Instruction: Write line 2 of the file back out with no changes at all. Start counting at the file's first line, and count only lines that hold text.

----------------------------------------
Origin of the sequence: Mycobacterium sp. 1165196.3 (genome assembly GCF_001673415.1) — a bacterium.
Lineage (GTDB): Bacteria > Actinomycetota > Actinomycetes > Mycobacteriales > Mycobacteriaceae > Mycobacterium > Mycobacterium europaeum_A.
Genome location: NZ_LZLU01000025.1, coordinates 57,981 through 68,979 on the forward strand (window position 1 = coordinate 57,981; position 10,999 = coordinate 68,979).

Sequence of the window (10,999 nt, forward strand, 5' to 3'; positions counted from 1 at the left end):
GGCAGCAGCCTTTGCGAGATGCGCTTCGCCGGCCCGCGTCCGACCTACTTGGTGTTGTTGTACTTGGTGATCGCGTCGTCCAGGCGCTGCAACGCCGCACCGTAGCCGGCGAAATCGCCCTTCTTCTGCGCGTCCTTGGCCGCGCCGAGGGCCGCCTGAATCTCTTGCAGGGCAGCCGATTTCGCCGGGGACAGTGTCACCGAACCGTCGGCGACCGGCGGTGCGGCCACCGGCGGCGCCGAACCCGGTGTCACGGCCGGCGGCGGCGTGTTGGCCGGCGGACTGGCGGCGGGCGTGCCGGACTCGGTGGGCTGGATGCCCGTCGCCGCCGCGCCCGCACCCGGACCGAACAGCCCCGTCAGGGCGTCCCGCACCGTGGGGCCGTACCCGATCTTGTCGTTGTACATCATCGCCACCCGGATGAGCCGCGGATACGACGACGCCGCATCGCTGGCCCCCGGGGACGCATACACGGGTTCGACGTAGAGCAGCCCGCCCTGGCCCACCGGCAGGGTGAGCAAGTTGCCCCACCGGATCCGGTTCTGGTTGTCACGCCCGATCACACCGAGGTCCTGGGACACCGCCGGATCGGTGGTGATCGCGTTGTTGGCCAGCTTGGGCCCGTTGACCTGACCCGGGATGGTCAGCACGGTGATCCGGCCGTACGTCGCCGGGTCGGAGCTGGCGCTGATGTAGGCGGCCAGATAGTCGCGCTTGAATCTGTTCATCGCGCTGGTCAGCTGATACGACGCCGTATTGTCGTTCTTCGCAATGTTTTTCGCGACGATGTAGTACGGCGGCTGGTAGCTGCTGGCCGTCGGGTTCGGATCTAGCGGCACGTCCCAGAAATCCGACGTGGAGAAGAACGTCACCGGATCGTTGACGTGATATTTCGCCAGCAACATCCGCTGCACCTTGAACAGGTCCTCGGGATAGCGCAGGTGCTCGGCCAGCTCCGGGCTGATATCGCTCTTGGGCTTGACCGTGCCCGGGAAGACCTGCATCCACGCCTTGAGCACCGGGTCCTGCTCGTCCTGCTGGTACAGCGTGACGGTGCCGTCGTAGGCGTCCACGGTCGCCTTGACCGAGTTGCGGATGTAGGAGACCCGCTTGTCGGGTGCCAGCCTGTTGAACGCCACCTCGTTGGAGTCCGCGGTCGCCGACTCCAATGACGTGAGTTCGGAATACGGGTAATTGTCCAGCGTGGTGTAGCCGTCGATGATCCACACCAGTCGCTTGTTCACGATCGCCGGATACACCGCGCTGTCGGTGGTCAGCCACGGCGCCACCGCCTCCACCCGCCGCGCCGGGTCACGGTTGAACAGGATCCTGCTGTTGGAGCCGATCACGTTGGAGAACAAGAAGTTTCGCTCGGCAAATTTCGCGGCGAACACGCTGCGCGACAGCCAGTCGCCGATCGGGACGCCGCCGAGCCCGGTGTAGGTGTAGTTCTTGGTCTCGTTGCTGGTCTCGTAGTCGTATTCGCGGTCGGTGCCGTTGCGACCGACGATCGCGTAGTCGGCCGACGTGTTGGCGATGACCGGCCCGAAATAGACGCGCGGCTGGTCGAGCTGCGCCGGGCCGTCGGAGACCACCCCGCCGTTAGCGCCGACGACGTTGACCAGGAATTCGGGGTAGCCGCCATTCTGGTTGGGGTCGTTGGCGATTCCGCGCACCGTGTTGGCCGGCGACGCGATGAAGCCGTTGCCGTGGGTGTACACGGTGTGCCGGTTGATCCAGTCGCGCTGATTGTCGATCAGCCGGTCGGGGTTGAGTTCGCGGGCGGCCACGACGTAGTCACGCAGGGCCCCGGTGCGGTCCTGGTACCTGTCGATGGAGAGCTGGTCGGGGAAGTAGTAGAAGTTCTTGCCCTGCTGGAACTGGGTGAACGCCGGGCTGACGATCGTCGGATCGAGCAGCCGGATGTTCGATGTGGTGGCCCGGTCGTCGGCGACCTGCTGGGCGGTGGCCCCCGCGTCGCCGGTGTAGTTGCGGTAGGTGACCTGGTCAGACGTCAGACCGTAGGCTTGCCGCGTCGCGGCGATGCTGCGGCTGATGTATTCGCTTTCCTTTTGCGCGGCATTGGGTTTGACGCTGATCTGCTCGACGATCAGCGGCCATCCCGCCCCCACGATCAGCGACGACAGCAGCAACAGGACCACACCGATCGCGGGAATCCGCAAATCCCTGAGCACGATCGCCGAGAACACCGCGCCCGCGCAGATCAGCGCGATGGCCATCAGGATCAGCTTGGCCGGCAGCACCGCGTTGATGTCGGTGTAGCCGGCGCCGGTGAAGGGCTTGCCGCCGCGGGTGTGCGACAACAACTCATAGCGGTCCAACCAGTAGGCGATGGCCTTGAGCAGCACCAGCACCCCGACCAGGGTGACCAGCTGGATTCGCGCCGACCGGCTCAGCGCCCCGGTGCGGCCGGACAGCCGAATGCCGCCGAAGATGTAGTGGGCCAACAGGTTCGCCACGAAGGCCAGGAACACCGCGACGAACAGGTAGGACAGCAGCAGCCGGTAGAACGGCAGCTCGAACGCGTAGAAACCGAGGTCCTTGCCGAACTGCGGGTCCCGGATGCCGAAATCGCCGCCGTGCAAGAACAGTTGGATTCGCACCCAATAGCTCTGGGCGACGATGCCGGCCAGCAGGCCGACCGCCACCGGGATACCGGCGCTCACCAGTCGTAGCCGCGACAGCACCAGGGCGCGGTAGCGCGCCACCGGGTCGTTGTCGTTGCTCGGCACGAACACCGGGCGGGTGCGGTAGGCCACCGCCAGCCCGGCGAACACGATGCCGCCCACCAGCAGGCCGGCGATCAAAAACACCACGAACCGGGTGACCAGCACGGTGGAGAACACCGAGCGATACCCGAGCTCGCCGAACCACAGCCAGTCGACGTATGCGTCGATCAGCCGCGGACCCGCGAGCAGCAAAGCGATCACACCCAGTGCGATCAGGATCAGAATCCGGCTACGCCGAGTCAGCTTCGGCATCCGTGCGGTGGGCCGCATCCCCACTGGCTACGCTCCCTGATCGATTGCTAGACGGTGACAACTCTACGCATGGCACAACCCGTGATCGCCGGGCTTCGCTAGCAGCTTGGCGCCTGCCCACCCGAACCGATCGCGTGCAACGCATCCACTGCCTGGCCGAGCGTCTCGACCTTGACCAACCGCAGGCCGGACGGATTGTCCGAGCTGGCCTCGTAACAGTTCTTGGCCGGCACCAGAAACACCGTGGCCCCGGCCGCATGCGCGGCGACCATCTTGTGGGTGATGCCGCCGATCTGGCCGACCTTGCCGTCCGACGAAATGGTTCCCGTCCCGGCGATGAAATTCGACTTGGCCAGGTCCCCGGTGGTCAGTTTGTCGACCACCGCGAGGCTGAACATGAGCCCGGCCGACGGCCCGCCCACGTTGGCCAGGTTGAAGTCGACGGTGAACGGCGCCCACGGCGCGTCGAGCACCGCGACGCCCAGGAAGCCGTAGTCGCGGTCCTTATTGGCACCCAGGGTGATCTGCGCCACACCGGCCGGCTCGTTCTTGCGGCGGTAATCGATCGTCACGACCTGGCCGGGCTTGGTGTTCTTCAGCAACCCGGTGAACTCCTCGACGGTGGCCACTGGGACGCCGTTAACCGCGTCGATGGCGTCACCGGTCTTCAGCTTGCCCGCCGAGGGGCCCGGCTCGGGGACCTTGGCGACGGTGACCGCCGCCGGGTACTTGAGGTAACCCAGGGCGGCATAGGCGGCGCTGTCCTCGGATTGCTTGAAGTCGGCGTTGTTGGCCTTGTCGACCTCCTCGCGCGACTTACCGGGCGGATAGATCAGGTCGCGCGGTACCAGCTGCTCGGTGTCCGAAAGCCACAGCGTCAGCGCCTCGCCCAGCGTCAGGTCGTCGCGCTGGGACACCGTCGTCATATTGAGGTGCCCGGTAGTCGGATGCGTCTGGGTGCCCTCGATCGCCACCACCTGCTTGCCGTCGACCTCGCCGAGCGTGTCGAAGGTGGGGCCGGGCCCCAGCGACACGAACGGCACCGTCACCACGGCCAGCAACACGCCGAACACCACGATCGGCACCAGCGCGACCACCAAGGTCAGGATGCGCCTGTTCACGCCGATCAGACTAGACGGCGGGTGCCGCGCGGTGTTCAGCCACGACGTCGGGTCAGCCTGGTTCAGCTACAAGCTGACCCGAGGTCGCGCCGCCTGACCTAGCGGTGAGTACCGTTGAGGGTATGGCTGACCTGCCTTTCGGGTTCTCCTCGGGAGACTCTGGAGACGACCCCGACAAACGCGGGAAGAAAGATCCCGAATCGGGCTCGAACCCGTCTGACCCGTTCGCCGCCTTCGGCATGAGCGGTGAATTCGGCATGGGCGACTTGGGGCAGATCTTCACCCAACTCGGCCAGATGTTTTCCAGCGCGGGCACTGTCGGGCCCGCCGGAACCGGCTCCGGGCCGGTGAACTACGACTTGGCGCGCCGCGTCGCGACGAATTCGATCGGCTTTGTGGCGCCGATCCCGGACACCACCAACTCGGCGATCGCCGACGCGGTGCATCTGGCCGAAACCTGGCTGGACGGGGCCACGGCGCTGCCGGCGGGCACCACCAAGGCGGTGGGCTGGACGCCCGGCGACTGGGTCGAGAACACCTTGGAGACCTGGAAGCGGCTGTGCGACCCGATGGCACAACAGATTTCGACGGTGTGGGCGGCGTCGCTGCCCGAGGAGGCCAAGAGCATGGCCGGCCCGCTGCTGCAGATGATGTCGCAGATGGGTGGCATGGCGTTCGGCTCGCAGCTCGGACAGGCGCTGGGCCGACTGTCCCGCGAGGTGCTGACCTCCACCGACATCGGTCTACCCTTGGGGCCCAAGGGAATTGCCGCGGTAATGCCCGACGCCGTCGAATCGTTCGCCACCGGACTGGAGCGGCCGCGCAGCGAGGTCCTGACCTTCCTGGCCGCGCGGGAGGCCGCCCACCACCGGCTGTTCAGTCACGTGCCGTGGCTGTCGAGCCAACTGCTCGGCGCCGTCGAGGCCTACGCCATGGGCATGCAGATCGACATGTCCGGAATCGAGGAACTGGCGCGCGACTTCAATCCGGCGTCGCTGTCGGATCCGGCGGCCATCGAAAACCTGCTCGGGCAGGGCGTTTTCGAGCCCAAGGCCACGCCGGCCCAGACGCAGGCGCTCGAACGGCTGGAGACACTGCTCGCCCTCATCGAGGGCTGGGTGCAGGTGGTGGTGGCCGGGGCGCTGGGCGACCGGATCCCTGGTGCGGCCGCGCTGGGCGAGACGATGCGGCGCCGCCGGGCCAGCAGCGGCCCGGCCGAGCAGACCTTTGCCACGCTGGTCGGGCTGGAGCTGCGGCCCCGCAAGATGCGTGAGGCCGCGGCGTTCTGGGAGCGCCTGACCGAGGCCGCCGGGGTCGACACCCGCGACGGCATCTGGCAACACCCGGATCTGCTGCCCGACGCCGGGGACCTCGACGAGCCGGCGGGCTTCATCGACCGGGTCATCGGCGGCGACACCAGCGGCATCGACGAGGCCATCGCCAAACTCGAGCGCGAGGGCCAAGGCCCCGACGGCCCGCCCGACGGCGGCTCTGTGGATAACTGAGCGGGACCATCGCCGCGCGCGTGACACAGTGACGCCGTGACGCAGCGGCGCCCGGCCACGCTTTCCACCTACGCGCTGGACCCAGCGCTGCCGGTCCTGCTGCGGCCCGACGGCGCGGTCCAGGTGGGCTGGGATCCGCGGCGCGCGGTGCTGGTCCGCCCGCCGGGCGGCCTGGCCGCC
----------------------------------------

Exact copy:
Lineage (GTDB): Bacteria > Actinomycetota > Actinomycetes > Mycobacteriales > Mycobacteriaceae > Mycobacterium > Mycobacterium europaeum_A.